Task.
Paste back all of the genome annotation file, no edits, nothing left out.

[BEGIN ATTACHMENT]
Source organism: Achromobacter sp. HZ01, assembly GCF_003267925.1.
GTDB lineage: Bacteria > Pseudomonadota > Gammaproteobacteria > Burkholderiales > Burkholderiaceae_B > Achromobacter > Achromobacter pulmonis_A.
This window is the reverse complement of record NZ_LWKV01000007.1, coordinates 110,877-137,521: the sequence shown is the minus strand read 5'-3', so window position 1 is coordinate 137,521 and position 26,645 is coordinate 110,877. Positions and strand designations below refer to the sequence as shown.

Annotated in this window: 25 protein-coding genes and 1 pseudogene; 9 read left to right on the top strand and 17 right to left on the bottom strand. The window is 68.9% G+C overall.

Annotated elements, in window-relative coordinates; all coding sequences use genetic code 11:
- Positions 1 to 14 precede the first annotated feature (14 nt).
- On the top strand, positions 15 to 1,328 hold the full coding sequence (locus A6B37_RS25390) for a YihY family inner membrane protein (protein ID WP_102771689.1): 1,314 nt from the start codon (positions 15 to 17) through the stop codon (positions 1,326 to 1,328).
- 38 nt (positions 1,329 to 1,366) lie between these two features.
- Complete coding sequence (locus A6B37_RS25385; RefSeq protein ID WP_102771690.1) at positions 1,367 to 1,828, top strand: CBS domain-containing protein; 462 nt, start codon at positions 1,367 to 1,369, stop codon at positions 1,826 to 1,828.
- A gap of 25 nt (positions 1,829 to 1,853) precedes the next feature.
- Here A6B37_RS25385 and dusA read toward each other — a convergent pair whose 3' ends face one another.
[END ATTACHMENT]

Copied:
Source organism: Achromobacter sp. HZ01, assembly GCF_003267925.1.
GTDB lineage: Bacteria > Pseudomonadota > Gammaproteobacteria > Burkholderiales > Burkholderiaceae_B > Achromobacter > Achromobacter pulmonis_A.
This window is the reverse complement of record NZ_LWKV01000007.1, coordinates 110,877-137,521: the sequence shown is the minus strand read 5'-3', so window position 1 is coordinate 137,521 and position 26,645 is coordinate 110,877. Positions and strand designations below refer to the sequence as shown.

Annotated in this window: 25 protein-coding genes and 1 pseudogene; 9 read left to right on the top strand and 17 right to left on the bottom strand. The window is 68.9% G+C overall.

Annotated elements, in window-relative coordinates; all coding sequences use genetic code 11:
- Positions 1 to 14 precede the first annotated feature (14 nt).
- On the top strand, positions 15 to 1,328 hold the full coding sequence (locus A6B37_RS25390) for a YihY family inner membrane protein (protein ID WP_102771689.1): 1,314 nt from the start codon (positions 15 to 17) through the stop codon (positions 1,326 to 1,328).
- 38 nt (positions 1,329 to 1,366) lie between these two features.
- Complete coding sequence (locus A6B37_RS25385; RefSeq protein ID WP_102771690.1) at positions 1,367 to 1,828, top strand: CBS domain-containing protein; 462 nt, start codon at positions 1,367 to 1,369, stop codon at positions 1,826 to 1,828.
- A gap of 25 nt (positions 1,829 to 1,853) precedes the next feature.
- Here A6B37_RS25385 and dusA read toward each other — a convergent pair whose 3' ends face one another.